While I do agree with your point, I like the way @jeremy1 responded. My apologies @SmallBizGuy. And I do appreciate your helpful responses too.

1 Like

No apology required. :slight_smile: Discussion is always good.


Jeff, IMO, you should examine Subsection 15(2) of the ITA. This is a quick search of the information,
However, for some light reading you can go straight to the ITA here: Income Tax Act

Another suggestion is to use the DTS (Dedicated Tax Service). We have found it to be very useful when looking into unusual and complex situations.

Good luck


Just to wade in with the discussion around whether this post is appropriate for the intended audience for this forum…

This forum is for accountants and tax preparers or all levels. However, it is possible for a non-accountant to wander on here and seek advice. You have no obligation to provide it. Gently recommending they seek out a professional accountant is appropriate, but please keep it kind.

Also, if you think a question shouldn’t be asked here, the best thing is to ignore it completely. The more people who post and reply, the hotter a topic becomes and it sits at the top of the front page. Just don’t comment and it will die on the vine and disappear more quickly.


Elizabeth, thanks for that.

With respect, you could also limit the forum to users of the software or potential users of it…just a thought.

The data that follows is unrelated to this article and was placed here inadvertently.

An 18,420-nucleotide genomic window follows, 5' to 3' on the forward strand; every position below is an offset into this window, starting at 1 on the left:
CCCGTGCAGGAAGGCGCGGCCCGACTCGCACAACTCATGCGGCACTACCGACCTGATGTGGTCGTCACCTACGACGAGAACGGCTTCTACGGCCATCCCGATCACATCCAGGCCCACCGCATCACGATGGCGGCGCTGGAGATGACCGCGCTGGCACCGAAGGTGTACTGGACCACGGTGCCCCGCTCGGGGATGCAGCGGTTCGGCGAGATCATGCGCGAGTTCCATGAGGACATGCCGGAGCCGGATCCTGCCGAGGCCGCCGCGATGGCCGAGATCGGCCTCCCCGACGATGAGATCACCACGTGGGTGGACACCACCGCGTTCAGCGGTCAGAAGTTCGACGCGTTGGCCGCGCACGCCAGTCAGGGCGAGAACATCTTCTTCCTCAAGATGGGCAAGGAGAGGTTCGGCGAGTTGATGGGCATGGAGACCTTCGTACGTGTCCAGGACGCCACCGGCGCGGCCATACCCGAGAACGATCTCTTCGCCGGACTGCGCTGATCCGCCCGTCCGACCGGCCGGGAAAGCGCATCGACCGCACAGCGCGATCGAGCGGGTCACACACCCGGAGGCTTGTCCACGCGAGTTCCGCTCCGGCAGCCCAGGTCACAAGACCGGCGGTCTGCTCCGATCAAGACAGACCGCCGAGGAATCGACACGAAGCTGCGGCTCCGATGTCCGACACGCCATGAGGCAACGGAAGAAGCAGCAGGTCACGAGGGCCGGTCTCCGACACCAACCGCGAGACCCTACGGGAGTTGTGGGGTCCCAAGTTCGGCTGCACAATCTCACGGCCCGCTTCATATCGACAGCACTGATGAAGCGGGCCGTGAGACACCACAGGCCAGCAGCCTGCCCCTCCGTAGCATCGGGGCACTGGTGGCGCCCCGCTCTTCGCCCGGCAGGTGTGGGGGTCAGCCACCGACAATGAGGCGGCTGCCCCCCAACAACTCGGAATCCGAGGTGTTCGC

There are…literally…dozens of sites where non-pros can go to seek “free advice”. Most established pros avoid these unless they are trolling for new business.

There are, though, VERY FEW locations where we, as pros, can talk at a professional level, about tax, without the need to explain what ss 67(2) of the ITA means and what its implications could be…(yes, I chose a non-existent ss!)… unless it’s educational to another pro. We do all have to learn somewhere.

Depends, I guess, on what you’re looking to accomplish with the forum and how robust you want the pro audience to be on it. Again, just my opinion.

Something for Xero and TaxCycle to think about. :thinking:

(This should probably be in a separate thread…)


I agree. It’s nice to have a forum where it IS professionals that use the same software. There are VERY few places like this and we find it valuable as professionals. Having people seeking free tax advice, when it’s obvious from their posts that they’re not professionals, just makes me (and I’m sure a few others) less likely to interact overall.

1 Like